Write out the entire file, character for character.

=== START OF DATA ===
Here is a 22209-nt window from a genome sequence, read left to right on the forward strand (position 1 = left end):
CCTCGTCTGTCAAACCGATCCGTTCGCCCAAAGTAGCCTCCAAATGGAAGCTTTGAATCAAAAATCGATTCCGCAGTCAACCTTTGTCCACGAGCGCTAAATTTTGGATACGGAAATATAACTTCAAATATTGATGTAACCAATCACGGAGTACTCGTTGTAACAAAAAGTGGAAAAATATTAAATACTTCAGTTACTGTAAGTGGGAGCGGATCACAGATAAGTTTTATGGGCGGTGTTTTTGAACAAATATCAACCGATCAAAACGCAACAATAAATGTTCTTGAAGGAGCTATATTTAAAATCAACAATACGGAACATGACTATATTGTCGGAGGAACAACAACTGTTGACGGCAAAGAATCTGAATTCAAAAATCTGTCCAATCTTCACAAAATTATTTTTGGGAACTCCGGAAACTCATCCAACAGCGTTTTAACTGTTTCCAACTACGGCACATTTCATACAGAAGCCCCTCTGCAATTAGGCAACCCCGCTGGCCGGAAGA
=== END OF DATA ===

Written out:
Here is a 22209-nt window from a genome sequence, read left to right on the forward strand (position 1 = left end):
CCTCGTCTGTCAAACCGATCCGTTCGCCCAAAGTAGCCTCCAAATGGAAGCTTTGAATCAAAAATCGATTCCGCAGTCAACCTTTGTCCACGAGCGCTAAATTTTGGATACGGAAATATAACTTCAAATATTGATGTAACCAATCACGGAGTACTCGTTGTAACAAAAAGTGGAAAAATATTAAATACTTCAGTTACTGTAAGTGGGAGCGGATCACAGATAAGTTTTATGGGCGGTGTTTTTGAACAAATATCAACCGATCAAAACGCAACAATAAATGTTCTTGAAGGAGCTATATTTAAAATCAACAATACGGAACATGACTATATTGTCGGAGGAACAACAACTGTTGACGGCAAAGAATCTGAATTCAAAAATCTGTCCAATCTTCACAAAATTATTTTTGGGAACTCCGGAAACTCATCCAACAGCGTTTTAACTGTTTCCAACTACGGCACATTTCATACAGAAGCCCCTCTGCAATTAGGCAACCCCGCTGGCCGGAAGA